It is the responsibility of the football authorities to govern the sport and provide assurances to fans that proper protections are in place. We welcome the EFL’s financial and sustainability review, and stand ready to support and feed into it as appropriate.
Football clubs are not just economic, or even sporting, entities: they are, as we have seen in the sad case of Bury, often the heart of their communities and of key significance in the lives of individual fans, without whom they are nothing. So would the Minister support legislating to give fans a right to be represented in boardrooms, to gain more influence over their clubs?
I thank the hon. Gentleman very much indeed for his question. I should have said that my hon. Friend the Minister for Sport, Media and Creative Industries is sorry not to be here; he has given apologies, I think, both to your office, Mr Speaker, and to Opposition Front Benchers. He is overseas on departmental business.
I entirely agree with the hon. Gentleman about the importance of local football clubs and their place in the community, and the importance of bringing people together. We are obviously open to dialogue and we know how strongly fans feel about their investment in their clubs. We want to see how the EFL review goes and whether in fact there are wider questions to be asked too.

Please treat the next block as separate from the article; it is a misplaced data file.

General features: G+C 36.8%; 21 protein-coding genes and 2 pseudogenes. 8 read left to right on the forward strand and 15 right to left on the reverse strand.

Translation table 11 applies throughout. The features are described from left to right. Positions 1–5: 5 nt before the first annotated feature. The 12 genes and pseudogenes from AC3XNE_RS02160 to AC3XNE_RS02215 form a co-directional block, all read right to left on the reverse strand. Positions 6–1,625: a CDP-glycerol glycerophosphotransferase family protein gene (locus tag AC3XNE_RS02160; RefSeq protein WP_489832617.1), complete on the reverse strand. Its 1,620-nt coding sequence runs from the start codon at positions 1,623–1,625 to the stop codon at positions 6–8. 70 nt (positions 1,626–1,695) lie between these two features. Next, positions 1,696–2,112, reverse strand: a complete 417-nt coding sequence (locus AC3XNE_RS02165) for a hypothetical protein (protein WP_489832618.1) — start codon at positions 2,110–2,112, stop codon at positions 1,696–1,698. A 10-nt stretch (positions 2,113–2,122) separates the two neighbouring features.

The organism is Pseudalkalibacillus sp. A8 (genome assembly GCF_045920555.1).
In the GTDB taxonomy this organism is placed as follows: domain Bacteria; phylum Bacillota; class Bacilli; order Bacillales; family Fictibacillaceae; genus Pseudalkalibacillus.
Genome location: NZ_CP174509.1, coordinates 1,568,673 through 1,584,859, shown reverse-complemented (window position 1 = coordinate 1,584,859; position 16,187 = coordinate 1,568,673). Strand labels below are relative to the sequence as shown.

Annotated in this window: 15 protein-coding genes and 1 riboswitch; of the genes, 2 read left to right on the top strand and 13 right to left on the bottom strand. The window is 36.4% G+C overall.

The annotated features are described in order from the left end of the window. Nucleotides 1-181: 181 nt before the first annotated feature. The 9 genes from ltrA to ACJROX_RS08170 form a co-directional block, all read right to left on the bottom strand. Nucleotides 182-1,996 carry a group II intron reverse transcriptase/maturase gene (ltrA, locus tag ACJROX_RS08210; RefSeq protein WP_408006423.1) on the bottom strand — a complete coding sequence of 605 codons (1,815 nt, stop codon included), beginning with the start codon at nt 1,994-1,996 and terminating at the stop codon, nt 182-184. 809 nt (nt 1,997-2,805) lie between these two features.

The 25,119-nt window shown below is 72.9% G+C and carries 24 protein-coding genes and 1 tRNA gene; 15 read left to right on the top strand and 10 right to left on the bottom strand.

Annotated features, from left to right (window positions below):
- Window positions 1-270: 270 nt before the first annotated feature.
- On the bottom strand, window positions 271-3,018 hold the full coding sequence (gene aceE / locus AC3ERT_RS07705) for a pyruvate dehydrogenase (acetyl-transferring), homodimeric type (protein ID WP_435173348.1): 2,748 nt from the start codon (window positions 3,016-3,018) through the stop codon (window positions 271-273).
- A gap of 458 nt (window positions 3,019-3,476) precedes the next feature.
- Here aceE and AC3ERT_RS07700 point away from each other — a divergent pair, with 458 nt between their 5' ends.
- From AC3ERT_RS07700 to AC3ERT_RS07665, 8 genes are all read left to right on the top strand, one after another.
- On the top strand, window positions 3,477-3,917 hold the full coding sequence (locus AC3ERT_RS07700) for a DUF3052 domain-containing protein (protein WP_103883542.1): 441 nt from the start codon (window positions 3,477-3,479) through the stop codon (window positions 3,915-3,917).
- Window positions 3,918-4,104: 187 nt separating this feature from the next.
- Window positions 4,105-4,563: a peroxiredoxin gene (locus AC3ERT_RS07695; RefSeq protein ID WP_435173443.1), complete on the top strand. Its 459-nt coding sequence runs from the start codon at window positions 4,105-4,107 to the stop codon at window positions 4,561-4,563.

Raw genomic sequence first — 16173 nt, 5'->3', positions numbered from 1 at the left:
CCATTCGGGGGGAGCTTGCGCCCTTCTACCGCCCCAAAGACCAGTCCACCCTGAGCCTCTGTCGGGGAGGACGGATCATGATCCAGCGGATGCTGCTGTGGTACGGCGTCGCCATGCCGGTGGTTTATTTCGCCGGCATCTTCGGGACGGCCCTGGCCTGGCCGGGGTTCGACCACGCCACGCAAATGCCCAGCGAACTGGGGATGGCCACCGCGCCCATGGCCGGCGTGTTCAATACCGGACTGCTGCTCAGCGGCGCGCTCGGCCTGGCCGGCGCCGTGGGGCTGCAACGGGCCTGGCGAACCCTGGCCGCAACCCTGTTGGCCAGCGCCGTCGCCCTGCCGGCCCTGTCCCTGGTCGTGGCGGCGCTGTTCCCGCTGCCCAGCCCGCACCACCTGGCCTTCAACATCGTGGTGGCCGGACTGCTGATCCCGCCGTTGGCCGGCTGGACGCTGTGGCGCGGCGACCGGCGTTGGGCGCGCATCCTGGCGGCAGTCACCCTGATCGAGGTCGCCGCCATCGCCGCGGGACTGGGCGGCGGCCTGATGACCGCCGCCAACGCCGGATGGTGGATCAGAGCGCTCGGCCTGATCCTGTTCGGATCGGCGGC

Further to the question asked by my hon. Friend the Member for Manchester, Withington (Jeff Smith), the Premier League clubs and the Football Association have been resisting the idea of a supporter being elected to the board of football clubs for a very long time. Why should the EFL review be any different?
We have seen what happened to Bury and very nearly happened to Bolton over the summer, and we know how strongly people feel about this. We need to let that EFL review happen, but it might be that there are some wider questions that we should be asking too.